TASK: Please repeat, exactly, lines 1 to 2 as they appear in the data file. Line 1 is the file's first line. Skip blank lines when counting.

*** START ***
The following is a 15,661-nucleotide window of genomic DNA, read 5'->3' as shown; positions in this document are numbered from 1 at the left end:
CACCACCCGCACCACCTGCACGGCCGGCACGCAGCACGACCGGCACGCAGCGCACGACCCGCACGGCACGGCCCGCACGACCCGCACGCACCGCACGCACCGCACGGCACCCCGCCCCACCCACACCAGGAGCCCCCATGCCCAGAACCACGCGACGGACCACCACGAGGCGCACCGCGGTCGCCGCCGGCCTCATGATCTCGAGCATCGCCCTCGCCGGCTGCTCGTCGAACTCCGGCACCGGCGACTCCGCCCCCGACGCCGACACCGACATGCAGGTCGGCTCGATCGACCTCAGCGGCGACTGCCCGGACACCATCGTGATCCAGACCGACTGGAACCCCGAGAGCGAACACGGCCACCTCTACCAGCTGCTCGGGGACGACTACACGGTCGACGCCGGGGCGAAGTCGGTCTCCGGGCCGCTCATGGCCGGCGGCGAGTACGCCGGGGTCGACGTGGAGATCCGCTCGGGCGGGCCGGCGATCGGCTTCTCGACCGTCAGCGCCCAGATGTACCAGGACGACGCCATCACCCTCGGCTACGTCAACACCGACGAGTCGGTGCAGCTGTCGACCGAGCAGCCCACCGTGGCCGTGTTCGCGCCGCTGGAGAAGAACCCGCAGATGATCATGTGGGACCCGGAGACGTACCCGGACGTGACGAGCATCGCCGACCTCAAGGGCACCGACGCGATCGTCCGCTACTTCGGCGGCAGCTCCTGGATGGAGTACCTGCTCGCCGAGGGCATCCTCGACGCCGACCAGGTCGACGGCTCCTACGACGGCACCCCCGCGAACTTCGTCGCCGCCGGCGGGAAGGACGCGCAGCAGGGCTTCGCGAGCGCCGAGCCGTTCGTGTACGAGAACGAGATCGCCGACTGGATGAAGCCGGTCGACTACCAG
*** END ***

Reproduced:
The following is a 15,661-nucleotide window of genomic DNA, read 5'->3' as shown; positions in this document are numbered from 1 at the left end:
CACCACCCGCACCACCTGCACGGCCGGCACGCAGCACGACCGGCACGCAGCGCACGACCCGCACGGCACGGCCCGCACGACCCGCACGCACCGCACGCACCGCACGGCACCCCGCCCCACCCACACCAGGAGCCCCCATGCCCAGAACCACGCGACGGACCACCACGAGGCGCACCGCGGTCGCCGCCGGCCTCATGATCTCGAGCATCGCCCTCGCCGGCTGCTCGTCGAACTCCGGCACCGGCGACTCCGCCCCCGACGCCGACACCGACATGCAGGTCGGCTCGATCGACCTCAGCGGCGACTGCCCGGACACCATCGTGATCCAGACCGACTGGAACCCCGAGAGCGAACACGGCCACCTCTACCAGCTGCTCGGGGACGACTACACGGTCGACGCCGGGGCGAAGTCGGTCTCCGGGCCGCTCATGGCCGGCGGCGAGTACGCCGGGGTCGACGTGGAGATCCGCTCGGGCGGGCCGGCGATCGGCTTCTCGACCGTCAGCGCCCAGATGTACCAGGACGACGCCATCACCCTCGGCTACGTCAACACCGACGAGTCGGTGCAGCTGTCGACCGAGCAGCCCACCGTGGCCGTGTTCGCGCCGCTGGAGAAGAACCCGCAGATGATCATGTGGGACCCGGAGACGTACCCGGACGTGACGAGCATCGCCGACCTCAAGGGCACCGACGCGATCGTCCGCTACTTCGGCGGCAGCTCCTGGATGGAGTACCTGCTCGCCGAGGGCATCCTCGACGCCGACCAGGTCGACGGCTCCTACGACGGCACCCCCGCGAACTTCGTCGCCGCCGGCGGGAAGGACGCGCAGCAGGGCTTCGCGAGCGCCGAGCCGTTCGTGTACGAGAACGAGATCGCCGACTGGATGAAGCCGGTCGACTACCAG